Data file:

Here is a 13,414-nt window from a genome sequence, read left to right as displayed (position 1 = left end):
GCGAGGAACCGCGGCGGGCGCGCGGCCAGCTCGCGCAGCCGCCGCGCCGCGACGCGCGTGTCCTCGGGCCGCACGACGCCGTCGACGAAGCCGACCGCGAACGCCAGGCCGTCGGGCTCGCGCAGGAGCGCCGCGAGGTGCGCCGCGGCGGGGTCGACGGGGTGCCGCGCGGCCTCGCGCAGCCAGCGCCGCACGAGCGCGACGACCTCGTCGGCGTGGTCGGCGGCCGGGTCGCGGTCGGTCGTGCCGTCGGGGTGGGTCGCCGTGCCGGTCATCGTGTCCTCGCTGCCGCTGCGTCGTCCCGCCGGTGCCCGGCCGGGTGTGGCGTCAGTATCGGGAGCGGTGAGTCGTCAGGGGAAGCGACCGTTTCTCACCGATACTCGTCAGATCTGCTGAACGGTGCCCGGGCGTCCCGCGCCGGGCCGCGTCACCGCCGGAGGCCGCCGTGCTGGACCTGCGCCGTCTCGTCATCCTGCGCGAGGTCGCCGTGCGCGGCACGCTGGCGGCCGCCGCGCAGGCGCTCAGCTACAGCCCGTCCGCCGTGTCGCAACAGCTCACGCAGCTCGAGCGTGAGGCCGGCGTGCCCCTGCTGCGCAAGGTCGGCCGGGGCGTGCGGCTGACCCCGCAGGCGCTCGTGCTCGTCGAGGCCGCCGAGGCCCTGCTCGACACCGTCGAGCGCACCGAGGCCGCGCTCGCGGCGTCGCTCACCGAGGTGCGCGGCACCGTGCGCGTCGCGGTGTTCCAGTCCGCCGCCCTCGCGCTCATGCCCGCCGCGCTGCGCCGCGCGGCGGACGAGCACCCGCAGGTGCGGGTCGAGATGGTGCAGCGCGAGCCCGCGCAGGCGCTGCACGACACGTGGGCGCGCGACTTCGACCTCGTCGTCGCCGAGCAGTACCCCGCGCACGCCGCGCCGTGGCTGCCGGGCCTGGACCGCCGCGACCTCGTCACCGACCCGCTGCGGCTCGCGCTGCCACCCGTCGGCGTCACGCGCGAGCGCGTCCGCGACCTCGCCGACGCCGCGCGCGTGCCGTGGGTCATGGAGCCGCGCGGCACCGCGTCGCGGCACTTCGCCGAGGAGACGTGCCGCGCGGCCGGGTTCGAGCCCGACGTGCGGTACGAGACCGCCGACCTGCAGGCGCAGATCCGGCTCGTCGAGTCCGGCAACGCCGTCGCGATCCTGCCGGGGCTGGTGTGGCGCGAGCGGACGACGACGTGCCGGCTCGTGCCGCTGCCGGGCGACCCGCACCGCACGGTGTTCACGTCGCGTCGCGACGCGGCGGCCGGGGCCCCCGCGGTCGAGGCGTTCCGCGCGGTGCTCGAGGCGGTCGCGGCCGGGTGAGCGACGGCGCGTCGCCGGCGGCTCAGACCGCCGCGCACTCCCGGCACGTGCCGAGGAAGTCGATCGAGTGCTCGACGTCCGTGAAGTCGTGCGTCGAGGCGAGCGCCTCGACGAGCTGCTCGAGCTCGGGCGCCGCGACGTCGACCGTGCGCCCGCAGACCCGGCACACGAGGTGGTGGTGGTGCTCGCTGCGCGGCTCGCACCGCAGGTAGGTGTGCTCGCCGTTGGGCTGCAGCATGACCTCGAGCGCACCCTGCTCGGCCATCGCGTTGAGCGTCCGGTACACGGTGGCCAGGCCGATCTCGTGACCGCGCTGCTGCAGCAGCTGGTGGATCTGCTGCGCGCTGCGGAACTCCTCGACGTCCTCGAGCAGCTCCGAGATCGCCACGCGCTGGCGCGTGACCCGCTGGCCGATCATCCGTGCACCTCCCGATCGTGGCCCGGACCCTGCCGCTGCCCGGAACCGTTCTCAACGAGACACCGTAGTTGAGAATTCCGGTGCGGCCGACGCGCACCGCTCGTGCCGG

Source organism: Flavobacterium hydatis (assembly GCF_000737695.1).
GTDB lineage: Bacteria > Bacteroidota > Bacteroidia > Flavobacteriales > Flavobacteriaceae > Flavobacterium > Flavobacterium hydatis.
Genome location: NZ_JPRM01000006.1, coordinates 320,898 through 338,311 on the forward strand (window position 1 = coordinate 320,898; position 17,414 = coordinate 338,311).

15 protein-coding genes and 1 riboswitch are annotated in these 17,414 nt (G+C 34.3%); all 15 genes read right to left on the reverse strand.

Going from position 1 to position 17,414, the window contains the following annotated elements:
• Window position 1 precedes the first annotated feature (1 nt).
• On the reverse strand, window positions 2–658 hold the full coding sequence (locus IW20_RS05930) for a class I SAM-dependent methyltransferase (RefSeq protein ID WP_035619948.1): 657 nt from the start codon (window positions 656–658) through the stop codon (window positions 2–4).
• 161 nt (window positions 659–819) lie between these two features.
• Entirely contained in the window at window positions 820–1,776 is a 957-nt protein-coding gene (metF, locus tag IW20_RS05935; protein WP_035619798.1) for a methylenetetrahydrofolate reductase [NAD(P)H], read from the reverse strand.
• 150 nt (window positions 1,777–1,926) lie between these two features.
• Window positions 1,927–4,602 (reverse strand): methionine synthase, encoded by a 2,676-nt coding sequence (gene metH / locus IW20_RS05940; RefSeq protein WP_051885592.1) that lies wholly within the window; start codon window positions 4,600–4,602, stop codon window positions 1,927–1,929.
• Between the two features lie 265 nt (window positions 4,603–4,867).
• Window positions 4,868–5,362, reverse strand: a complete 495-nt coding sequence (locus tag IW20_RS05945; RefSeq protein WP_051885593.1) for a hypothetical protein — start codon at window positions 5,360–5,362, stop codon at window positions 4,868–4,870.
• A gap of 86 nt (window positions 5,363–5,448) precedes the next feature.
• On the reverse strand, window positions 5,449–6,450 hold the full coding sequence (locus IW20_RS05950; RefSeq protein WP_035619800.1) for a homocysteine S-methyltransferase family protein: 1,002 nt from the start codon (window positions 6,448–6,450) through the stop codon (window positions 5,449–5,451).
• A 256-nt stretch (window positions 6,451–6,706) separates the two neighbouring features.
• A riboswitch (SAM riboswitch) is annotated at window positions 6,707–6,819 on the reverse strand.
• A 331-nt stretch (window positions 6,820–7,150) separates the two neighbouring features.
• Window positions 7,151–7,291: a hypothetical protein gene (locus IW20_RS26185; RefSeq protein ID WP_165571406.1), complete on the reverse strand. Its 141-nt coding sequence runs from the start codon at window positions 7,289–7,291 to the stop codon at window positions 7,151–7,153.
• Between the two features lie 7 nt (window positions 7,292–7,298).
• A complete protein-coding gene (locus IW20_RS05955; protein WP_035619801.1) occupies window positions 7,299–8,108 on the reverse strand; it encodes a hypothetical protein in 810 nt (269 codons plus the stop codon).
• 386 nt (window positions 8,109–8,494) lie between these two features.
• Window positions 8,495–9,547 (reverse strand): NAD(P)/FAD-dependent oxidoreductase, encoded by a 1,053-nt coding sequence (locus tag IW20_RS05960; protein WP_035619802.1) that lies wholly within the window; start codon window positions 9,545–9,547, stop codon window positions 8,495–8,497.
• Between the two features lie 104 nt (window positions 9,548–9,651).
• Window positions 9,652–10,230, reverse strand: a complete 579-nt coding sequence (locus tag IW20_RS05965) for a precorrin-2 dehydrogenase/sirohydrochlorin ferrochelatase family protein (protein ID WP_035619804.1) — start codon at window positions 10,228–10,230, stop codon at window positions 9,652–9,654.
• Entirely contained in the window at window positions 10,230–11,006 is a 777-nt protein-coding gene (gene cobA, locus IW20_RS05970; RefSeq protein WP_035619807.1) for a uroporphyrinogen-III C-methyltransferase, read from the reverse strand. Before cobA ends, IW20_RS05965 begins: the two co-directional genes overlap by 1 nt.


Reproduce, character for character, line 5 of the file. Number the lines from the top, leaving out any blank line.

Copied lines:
Genome location: NZ_JPRM01000006.1, coordinates 320,898 through 338,311 on the forward strand (window position 1 = coordinate 320,898; position 17,414 = coordinate 338,311).